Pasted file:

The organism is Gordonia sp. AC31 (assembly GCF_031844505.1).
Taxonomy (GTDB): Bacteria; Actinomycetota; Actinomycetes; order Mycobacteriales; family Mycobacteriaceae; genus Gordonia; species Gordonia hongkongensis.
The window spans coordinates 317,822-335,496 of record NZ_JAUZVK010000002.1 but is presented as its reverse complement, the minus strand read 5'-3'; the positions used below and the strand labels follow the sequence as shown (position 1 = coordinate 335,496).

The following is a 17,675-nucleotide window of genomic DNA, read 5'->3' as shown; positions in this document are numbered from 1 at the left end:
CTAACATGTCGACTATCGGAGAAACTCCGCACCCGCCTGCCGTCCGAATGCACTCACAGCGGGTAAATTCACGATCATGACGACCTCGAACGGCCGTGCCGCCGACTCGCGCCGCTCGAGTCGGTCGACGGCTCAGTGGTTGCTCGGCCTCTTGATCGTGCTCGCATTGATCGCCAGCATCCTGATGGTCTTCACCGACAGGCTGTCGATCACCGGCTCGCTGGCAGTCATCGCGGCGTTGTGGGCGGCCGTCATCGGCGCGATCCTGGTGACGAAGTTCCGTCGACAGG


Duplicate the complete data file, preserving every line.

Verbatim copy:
The organism is Gordonia sp. AC31 (assembly GCF_031844505.1).
Taxonomy (GTDB): Bacteria; Actinomycetota; Actinomycetes; order Mycobacteriales; family Mycobacteriaceae; genus Gordonia; species Gordonia hongkongensis.
The window spans coordinates 317,822-335,496 of record NZ_JAUZVK010000002.1 but is presented as its reverse complement, the minus strand read 5'-3'; the positions used below and the strand labels follow the sequence as shown (position 1 = coordinate 335,496).

The following is a 17,675-nucleotide window of genomic DNA, read 5'->3' as shown; positions in this document are numbered from 1 at the left end:
CTAACATGTCGACTATCGGAGAAACTCCGCACCCGCCTGCCGTCCGAATGCACTCACAGCGGGTAAATTCACGATCATGACGACCTCGAACGGCCGTGCCGCCGACTCGCGCCGCTCGAGTCGGTCGACGGCTCAGTGGTTGCTCGGCCTCTTGATCGTGCTCGCATTGATCGCCAGCATCCTGATGGTCTTCACCGACAGGCTGTCGATCACCGGCTCGCTGGCAGTCATCGCGGCGTTGTGGGCGGCCGTCATCGGCGCGATCCTGGTGACGAAGTTCCGTCGACAGG